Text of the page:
A blog of Bridge Environment, updated weekly on Thursdays, travel permitting.
Bridge Environment seeks to catalyze a cultural shift in how our society addresses environmental issues. We provide relevant and unbiased advice to any interested party, and also work to educate scientists, policy makers, and the public on how to have a more informative dialog over environmental issues.
Fish market, note top sign "All seafood is 100% sustainable"
Do you seek out sustainable seafood? Have you ever wondered what it
means for seafood to be sustainable? This week, National Public Radio (NPR) ran
a series on sustainable seafood certification, the process by which
some fisheries get identified as good for the environment. This process raises
issues that I have grappled with, on personal and professional fronts, for over
a decade. In fact, the series was brought to my attention by Natasha Benjamin,
who in 2004 did an internship with me in which she focused on ways our
organization might weigh in with advice for concerned seafood consumers.
The NPR stories
shone a critical light on the Marine Stewardship Council (MSC), one of the
pioneers in sustainable seafood certification. These stories highlighted that
some MSC-certified seafood products are controversial because stocks have
declined, ocean habitats may be damaged, and especially because information is
often lacking to make a definitive conclusion about whether a fish stock is
The stories also
criticized MSC’s process. They noted that MSC often certifies fisheries that do
not yet meet their sustainability criteria. Instead MSC sets conditions that need
to be met in the future. The stories also noted that MSC’s evaluations are done
by consulting firms, which are chosen and paid for by the industry wanting to
be certified, which may produce a conflict of interest.
Though valid on some level, most of these criticisms are distractions
from the biggest issues in identifying and labeling sustainable seafood.
Fisheries rely on complex and dynamic ecosystems. As a result, stocks will
sometimes decline even if they are well managed. Habitat damage is a larger
concern, but one that MSC explicitly considers in certifying a fishery. In
process, the stories failed to note that MSC explicitly chose to use conditions,
with the expectation that this approach would prompt positive change in
fisheries that are willing to improve their practices. The conflict of interest
is also a larger concern, but the outcome of an organization that started on a
tight budget and wanted to see a genuine commitment on the part of a fishery
before considering them for certification.
however, is one of the biggest issues in sustainable seafood and is not adequately addressed by MFC,
other sources of advice, or fisheries managers. My
sources who work with the organization suggest that MFC also recognizes the
need to consider uncertainty more fully. First, let’s consider what exactly
sustainable means? It comes from the word sustain, to nourish, and so seems
particularly appropriate for discussions of food choices. In the context of
environmental issues, sustainable seems to be used for almost anything,
particularly when used to market a product or organization (a point made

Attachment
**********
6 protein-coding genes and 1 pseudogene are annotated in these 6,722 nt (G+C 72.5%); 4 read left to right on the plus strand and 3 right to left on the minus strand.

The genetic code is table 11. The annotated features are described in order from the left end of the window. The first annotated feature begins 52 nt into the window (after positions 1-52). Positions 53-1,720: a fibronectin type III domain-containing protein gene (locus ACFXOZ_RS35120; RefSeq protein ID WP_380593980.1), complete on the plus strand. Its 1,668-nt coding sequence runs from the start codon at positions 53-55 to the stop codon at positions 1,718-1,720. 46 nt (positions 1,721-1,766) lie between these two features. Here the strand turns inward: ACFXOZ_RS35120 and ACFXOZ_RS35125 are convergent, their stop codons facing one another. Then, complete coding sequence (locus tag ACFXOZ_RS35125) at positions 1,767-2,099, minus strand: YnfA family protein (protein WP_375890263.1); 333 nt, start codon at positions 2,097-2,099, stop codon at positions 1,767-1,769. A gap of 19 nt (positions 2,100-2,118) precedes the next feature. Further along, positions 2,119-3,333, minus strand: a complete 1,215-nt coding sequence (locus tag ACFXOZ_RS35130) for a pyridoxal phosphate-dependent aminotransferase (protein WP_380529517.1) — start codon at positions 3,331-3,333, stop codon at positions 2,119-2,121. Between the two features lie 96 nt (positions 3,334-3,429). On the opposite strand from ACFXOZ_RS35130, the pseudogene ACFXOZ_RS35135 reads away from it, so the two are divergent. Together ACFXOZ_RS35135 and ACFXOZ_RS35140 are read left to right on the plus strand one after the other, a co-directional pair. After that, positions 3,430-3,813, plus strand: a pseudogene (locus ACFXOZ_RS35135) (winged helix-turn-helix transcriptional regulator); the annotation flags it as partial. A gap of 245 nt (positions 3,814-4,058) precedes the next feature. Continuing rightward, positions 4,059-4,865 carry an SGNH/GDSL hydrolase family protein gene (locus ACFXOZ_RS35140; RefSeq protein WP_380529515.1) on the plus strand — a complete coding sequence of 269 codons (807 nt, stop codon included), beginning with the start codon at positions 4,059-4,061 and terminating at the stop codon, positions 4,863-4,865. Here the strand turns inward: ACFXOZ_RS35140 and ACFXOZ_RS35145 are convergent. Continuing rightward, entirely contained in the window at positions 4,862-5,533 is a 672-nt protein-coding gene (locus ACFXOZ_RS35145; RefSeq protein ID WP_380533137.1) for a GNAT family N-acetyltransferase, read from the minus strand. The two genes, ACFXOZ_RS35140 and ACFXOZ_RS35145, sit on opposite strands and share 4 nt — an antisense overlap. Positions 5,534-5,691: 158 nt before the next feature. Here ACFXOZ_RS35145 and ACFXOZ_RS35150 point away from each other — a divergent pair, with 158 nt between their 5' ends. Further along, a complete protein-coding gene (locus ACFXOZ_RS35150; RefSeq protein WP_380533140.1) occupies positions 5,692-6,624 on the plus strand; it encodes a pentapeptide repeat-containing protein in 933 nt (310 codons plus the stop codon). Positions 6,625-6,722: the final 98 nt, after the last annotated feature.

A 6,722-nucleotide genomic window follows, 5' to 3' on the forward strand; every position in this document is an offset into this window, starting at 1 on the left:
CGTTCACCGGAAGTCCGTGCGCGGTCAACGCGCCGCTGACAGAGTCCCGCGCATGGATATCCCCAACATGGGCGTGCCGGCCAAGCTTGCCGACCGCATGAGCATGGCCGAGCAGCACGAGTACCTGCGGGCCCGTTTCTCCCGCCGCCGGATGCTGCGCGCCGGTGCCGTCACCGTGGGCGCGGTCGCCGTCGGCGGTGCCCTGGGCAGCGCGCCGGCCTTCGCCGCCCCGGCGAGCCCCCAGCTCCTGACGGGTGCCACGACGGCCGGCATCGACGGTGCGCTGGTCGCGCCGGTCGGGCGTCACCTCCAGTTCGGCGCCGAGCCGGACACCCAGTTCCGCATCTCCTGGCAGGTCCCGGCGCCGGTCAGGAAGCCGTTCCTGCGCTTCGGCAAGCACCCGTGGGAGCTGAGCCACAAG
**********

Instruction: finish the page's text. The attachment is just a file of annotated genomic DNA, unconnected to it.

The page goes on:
clearly and with humor here). The formal definition of the word sustainable implies
a practice that can be maintained for the foreseeable future. As I’ve discussed
several times, uncertainty presents a major challenge to the practice of
sustaining a resource, but can be overcome. Traditional salmon fisheries in northern California were
sustainable because they limited their fishing activities to relatively
light levels. Native Hawaiians had sustainable fisheries based on similar
moderation combined with management measures that, in rocket science fashion, responded to early signs of
programs could embrace this concept, providing a stamp of approval to fisheries
that use some combination of moderation and responsive management measures to
provide a high degree of certainty that the fish stock would remain healthy.
These measures are represented in the upper right portion of the fisheries policy diamonds I introduced two weeks ago. As
illustrated in that blog entry, such policies would sacrifice some combination
of average catch and constancy of catch to gain in sustainability and ecosystem
function. For fisheries with large uncertainties, these management measures
would have to be more extreme to account for larger probabilities that
something might go wrong.
these considerations are not a central focus of seafood guides. MSC puts a lot
of faith in science, which sounds good but can cause problems regarding how
uncertainty is addressed. Rupert Howes, MSC’s chief executive, says “the MSC
standard is rigorous, it’s science-based, and assessment is based on the
evidence. Those numbers are checked again. If new stock assessment data suggest
the population can’t withstand that pressure, new conditions can be invoked, or
indeed certificates can be withdrawn.”
While I am a fan
of reevaluating management systems periodically, why not evaluate them from the
start for the degree to which they are designed to adapt to changing
conditions? This characteristic is the crux of the concept of sustainability
and should be given extensive emphasis when rating seafood choices. That’s my
opinion anyway, based on my values. Next week, I will talk about the other
biggest issue when it comes to sustainable seafood—diverse values.